In the Spotlight

News & Features
Justice Department Investigates U of M
by Tom Scheck
April 14, 2000
Click for audio RealAudio 3.0

The U.S. attorney's office has issued two grand jury subpoenas seeking information about academic fraud in the University of Minnesota's men's basketball program.

University officials say they don't know who federal officials suspect of criminal wrongdoing, but the subpoenas suggest the matter involves former player Bobby Jackson's transfer to the U.

The U of M's attorney, Marc Rotenberg, says the subpoena regarding Bobby Jackson was similar to issues involving the problems at Baylor and that anytime the Postal Service and the FBI team up to investigate, it typically involves mail fraud.
THE UNIVERSITY RECEIVED two subpoenas from the U.S. Department of Justice. One demands all documents related to academic fraud within the athletic department from 1990 to the present. The other seeks information regarding the academic eligibility of former gopher and current Minnesota Timberwolves guard Bobby Jackson.

The subpoenas don't indicate what potential criminal behavior the Justice Department is investigating. A spokesman confirmed it has an ongoing investigation but declined to comment on specifics .

University of Minnesota Attorney Marc Rotenberg says he has no reason to believe the university or any current students of employees are the targets of the investigation. He says he can only guess as to what the Justice Department is looking for. "This is an unusual criminal case, we are aware of only one example where a federal prosecution has been successfully undertaken in a context similar to this," Rotenberg said. "We can only assume that the government feels that the unique situation here warrants this kind of step."

That other case involved the convictions of three Baylor University basketball coaches. The three assistants were convicted for federal conspiracy and wire and mail fraud charges. A jury found that they helped junior-college recruits cheat to gain admission to Baylor. However, the head coach and four others were acquitted.

Maxie Parrish was the sports information director at Baylor when that university received subpoenas in 1994. He says the university officials and former coaches should be concerned with the investigation. "The NCAA doesn't have subpoena power, they cannot make you testify under oath," said Parrish. "There's no such thing as perjury in the NCAA. But when you put your hand on the Bible, swear to tell the truth, you're compelled to do it or you're going to go to jail. It's a completely different ballgame, they're playing for keeps."

Rotenberg says the subpoena regarding Bobby Jackson was similar to issues involving the problems at Baylor and that anytime the Postal Service and the FBI team up to investigate, it typically involves mail fraud. The subpoena requested Jackson's junior college transcripts in Nebraska as well as two distance-learning courses he took while attending the University of Minnesota.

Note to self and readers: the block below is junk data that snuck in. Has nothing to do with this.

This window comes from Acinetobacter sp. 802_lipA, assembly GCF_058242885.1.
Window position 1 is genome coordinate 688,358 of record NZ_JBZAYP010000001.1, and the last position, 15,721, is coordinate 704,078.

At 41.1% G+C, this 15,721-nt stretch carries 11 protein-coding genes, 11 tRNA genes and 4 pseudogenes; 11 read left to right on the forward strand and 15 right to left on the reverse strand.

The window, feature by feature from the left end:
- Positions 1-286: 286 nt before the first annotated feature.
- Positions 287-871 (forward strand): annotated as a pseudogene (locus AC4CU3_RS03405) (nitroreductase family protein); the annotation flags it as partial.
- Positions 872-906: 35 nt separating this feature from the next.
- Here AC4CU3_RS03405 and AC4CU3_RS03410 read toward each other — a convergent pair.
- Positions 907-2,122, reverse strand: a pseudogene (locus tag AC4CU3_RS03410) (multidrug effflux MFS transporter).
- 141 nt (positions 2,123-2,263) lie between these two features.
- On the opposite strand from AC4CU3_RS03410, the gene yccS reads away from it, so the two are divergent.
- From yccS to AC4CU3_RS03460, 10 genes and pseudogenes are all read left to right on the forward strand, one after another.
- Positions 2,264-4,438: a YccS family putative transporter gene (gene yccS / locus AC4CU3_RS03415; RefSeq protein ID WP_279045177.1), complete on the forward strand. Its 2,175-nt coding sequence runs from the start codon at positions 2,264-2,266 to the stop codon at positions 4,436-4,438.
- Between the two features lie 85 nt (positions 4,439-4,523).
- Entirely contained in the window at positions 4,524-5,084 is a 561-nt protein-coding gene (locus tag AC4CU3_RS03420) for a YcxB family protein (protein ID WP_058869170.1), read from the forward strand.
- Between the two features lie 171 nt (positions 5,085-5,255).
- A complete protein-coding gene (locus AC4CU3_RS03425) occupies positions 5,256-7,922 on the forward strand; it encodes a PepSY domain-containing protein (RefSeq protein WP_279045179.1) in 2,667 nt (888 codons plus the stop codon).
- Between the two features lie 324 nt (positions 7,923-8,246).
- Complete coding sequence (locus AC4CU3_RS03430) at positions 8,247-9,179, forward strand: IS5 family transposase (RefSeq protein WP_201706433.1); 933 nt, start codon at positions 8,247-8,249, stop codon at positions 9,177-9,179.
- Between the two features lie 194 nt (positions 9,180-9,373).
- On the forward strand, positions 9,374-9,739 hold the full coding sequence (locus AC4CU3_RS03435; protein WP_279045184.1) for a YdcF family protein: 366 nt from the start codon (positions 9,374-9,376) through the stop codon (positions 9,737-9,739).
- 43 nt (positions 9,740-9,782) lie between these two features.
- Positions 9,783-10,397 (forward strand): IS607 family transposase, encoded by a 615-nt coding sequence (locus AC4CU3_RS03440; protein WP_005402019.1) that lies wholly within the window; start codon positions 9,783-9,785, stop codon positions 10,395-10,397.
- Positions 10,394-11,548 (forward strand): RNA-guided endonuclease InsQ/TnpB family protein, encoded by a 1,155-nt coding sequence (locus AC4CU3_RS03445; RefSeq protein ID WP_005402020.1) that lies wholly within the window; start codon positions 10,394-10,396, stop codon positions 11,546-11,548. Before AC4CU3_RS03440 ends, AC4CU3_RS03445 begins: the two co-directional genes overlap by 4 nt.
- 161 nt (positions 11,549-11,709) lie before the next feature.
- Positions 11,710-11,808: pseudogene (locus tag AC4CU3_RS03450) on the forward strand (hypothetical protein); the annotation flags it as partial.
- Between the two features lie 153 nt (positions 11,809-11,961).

Distance learning classes allow a student to take a class and submit course work from a location off of the university and corresponds with professors through mail and e-mail. Rotenberg says the school's own seven-month investigation looked into Jackson's eligibility.

Jackson's attorney in San Francisco would not comment on whether his client was subpoenaed to appear before the grand jury. Meanwhile, Rotenberg says it was coincidence that his office sent former head coach Clem Haskins a letter suggesting the university may sue to get back at least some of his $1.5 million contract buyout. Ron Zamansky, an attorney for Clem Haskins, says the former coach is saddened for the university by the latest development. Zamansky says Haskins has not been issued a subpoena and is not involved in the investigation.

Listen In
Hear the news conference with University of Minnesota officials. Listen online
To learn more about the U of M scandal, see the special Web section.
The university's investigation concluded that the men's basketball team committed 28 NCAA violations. Earlier this week, the school imposed recruiting restrictions on the program and said it would pay back most postseason tournament proceeds from the years the academic fraud occurred. The school could still still face additional NCAA sanctions.

University of Minnesota Vice President Tonya Moten Brown doesn't expect the federal investigation to impede the NCAA's investigation. "I have visited with the NCAA enforcement staff and apprised them of these new developments the university has been assured that the NCAA intends to continue with it's own official investigation and hopes within the next month to issue it's official inquiry," she said.

Brown and other university officials had hoped an NCAA ruling would finally put this ordeal behind them. University attorney Rotenberg says he never thought the situation would merit a criminal investigation. Rotenberg is scheduled to appear before the grand jury on Tuesday morning.